The Daniel’s Hill Battle

By Ben Luntz


     Today, when driving in the direction of Neon and passing through Millstone, on your left you will pass the old company store. The store lies close  beside  the old road and just after you pass it you head up a small hill and to the right around a curve. Following this you continue a way making a long shallow curve to the left of about a quarter to one half of a mile. Toward the end of this long curve the road heads higher and ends with a sharp right turn around the bend of a hill. The road here is some distance above the North Fork of the Kentucky River that lies down the hill to the left.  A steep grade goes down to the base of the hill here with a small bank at the base going out to the river’s edge. The road continues on and roughly parallels the river until about two or three hundred yards further the road drops down to just above the level of the river, and it is here that both the river and the road make a large, almost horse-like curve to the left.  After  about a  ninety degree turn the road straightens a bit and continues on to a small bridge that passes over into Kona. It is here that the off-road from the new road joins the old road.

      Long ago Kona was known as the Mouth of Boone, because Boone Creek, which flows from the direction of Neon, flows into the North Fork here. Daniel Boone had surveyed and spent a winter during the 1790s along this creek, and because of this the creek was called Boone Creek. In fact, a tree with Boones’ authentic signature on it was at this site for many years. The hill that lay opposite and inside the road from the horseshoe curve mentioned previously was said to have been one of the locations Daniel Boone made his camp, and because of this the hill was referred to as Daniel’s Hill.  Today a nice modern home lies across the river from the road at the base of Daniel’s Hill. When the railroad was built about 80 years ago a cut was made through Daniel’s Hill for the train tracks to pass through. This cut through the mountain passes close behind the modern home that now lies at the base of Daniel’s Hill.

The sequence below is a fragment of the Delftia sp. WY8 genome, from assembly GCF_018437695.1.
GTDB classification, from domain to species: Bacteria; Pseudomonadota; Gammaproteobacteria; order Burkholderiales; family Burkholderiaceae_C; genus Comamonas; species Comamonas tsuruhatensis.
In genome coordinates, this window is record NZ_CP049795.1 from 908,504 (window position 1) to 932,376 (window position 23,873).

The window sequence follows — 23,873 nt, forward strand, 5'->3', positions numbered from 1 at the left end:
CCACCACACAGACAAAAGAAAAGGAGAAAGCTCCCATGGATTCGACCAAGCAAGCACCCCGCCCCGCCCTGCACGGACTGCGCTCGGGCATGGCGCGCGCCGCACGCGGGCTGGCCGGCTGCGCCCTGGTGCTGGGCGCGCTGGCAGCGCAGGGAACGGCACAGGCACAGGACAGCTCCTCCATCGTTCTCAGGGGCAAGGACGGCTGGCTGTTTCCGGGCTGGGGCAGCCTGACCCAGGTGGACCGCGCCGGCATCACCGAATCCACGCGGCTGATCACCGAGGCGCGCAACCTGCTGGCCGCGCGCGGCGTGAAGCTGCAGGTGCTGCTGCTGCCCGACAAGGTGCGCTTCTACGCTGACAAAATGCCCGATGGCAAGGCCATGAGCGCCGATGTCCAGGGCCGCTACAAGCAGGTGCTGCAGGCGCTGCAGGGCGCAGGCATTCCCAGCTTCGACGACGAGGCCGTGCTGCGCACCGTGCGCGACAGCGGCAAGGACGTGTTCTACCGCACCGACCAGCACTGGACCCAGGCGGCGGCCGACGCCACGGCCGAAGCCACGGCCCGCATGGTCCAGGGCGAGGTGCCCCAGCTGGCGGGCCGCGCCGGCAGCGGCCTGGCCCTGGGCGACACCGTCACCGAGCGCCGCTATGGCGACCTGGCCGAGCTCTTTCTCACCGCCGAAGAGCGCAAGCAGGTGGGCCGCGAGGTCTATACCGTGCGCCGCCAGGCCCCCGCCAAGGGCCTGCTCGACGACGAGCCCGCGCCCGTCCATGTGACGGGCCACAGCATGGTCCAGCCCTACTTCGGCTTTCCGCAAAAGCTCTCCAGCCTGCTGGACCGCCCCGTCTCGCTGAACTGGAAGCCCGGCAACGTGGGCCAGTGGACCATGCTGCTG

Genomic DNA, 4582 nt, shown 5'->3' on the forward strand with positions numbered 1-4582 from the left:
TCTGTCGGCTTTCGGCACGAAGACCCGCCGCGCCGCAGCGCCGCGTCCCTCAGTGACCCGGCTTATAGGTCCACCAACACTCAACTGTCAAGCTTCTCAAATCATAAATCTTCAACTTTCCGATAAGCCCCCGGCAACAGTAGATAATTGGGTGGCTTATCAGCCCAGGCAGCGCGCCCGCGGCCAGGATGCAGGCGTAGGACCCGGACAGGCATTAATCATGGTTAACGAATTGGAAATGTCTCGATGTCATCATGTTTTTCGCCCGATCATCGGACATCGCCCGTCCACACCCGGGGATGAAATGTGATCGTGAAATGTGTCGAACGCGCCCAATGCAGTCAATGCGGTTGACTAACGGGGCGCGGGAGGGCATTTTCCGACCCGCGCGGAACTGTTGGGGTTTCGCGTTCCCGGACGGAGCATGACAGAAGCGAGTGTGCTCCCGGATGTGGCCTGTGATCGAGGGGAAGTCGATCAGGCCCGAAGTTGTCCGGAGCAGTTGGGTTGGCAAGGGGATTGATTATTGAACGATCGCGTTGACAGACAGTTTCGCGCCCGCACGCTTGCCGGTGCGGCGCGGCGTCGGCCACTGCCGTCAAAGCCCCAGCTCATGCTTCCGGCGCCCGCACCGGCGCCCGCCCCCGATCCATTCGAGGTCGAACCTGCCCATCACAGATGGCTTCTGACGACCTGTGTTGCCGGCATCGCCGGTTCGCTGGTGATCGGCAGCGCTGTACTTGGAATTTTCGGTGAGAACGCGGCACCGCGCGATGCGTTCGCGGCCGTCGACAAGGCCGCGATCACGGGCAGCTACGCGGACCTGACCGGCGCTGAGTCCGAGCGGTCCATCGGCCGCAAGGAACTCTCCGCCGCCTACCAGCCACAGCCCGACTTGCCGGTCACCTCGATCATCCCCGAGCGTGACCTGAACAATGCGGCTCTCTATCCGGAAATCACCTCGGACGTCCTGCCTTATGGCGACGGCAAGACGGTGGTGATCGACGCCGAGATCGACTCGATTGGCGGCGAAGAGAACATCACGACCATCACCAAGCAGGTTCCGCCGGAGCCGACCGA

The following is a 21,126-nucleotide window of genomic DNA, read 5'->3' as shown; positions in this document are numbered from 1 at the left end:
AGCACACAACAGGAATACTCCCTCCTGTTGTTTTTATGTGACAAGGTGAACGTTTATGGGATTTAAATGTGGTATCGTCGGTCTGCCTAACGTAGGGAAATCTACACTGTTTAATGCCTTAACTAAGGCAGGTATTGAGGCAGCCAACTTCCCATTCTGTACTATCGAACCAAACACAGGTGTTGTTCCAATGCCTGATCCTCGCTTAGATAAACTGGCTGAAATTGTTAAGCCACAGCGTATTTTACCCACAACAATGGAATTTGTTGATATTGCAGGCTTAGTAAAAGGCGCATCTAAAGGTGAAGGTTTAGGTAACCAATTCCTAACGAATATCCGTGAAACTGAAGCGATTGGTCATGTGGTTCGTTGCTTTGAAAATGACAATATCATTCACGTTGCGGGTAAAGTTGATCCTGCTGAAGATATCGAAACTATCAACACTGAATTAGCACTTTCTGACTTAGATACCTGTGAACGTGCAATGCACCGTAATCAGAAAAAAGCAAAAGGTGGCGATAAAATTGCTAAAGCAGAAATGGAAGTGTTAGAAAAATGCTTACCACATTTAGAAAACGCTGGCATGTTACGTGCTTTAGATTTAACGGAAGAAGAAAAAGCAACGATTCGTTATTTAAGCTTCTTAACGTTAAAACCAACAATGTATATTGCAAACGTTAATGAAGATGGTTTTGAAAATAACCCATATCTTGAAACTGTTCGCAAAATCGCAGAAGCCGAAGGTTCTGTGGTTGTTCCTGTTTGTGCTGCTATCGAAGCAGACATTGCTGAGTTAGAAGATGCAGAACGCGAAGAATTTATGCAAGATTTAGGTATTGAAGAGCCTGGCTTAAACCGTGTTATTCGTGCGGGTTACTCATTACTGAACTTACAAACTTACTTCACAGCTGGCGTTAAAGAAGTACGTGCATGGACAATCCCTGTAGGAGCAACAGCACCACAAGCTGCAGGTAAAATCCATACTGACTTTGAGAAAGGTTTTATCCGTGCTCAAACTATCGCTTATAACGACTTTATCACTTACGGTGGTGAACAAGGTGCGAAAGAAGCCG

Back in the 1880s, when there was no cut through the mountain and long before the house or the present day old  paved road existed, travelers going up the river toward what is now Neon came up the valley along side the North Fork and when they encountered the horseshoe curve they would  go  up, over and then down the lower part of Daniel’s Hill to the other side where they would then cross the North Fork of the Kentucky River. This was, and still is to some extent, a rather enclosed and hemmed in place, a place that is ideal for an ambush. It was at this location during September of 1885 that the tide turned in favor of  Bad John Wright’s  faction during the 1885 Jones-Wright feud. 

      The successful August 5th, 1885 raid into Bad John Wright’s territory, and the subsequent capture and arrest by Clabe Jones of Miles Bates, William Sizemore and William Johnson at Bad John Wright’s Elkhorn residence, caused a great deal of excitement. It also caused a great deal of concern for Dolph Draughan who had been pursuing Wash Craft  because he feared that if he waited until late Fall, Clabe Jones might well capture Wash Craft and the other wanted men first, and Dolph would then be unable to collect any reward money.

       Another reason Dolph Draughan desperately wanted to capture Wash Craft was as follows: During the Fall of 1883 Dolph’s father had backed part of the bond used to release Wash Craft from jail after Wash had killed his uncle, Wiley Craft, in a shoot-out. When the time came for Wash Craft to be tried, Wash went on the dodge, thus forfeiting the bond Dolph Draughan’s father had helped back, unless Dolph or somebody else could capture Wash Craft and bring him back to jail. Dolph Draughan, in an effort to recapture Wash Craft, made a vigorous and determined search. As of August of 1885 this pursuit was unsuccessful and this fact, along with the recent success of the  August raid led by Clabe Jones on Bad John Wright’s Elkhorn residence, caused Dolph Draughan to  plan and execute a raid of his own. During July of 1885 Dolph Draughan had told a newspaper reporter that he intended to search Letcher County for Wash Craft in the late Fall after the summer’s overgrowth had cleared.  Clabe Jones’ early August raid changed everything and there was now a rush to plan and execute a new raid as quickly as possible.